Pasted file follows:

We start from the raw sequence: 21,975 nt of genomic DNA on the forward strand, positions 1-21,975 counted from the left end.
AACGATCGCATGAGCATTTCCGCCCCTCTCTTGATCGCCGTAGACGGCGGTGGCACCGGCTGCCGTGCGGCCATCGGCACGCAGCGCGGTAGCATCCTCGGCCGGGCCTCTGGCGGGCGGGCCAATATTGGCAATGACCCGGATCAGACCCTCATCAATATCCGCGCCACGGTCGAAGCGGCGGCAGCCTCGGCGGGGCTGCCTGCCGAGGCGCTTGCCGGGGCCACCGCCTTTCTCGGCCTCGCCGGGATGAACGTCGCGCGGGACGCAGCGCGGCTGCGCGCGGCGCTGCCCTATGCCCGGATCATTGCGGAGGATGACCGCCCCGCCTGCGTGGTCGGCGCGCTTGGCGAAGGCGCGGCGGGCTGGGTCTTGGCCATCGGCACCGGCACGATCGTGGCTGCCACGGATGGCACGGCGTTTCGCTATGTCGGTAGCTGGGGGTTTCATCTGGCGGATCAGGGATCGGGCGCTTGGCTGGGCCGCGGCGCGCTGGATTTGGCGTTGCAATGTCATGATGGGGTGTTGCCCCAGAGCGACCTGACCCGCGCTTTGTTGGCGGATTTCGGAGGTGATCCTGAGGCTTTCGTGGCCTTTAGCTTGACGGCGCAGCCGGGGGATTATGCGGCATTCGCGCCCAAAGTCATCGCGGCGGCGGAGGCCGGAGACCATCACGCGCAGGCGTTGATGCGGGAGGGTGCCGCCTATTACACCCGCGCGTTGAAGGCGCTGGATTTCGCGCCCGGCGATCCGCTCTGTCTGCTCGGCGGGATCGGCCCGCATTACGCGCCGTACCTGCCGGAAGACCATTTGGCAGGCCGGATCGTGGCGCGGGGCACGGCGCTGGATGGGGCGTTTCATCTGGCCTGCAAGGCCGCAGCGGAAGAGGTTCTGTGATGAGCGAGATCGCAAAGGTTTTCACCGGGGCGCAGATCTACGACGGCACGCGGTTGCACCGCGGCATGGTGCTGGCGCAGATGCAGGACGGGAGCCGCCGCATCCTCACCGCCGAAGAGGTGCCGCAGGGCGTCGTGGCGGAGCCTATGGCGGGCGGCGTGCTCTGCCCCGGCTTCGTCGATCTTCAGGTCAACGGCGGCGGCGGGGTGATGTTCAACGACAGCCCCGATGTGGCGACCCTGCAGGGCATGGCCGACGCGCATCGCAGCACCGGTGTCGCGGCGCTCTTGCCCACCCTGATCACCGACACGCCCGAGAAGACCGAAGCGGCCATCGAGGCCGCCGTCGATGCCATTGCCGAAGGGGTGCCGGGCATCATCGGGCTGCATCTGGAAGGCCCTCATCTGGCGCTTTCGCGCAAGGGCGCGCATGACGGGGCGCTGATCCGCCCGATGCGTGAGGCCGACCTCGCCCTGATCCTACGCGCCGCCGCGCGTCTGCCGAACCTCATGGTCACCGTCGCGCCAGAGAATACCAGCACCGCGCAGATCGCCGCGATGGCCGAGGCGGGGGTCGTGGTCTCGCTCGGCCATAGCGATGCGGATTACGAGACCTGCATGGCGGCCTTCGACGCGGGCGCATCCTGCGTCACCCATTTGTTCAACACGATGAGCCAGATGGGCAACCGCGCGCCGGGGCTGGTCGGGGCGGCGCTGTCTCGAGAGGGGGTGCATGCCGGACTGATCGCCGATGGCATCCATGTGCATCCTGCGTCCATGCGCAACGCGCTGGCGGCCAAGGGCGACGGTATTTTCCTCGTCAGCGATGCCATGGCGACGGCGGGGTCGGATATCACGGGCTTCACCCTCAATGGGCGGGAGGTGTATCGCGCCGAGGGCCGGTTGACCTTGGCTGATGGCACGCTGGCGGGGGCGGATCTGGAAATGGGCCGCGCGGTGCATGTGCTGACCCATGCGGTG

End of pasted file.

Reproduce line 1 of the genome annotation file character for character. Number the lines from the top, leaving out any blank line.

We start from the raw sequence: 21,975 nt of genomic DNA on the forward strand, positions 1-21,975 counted from the left end.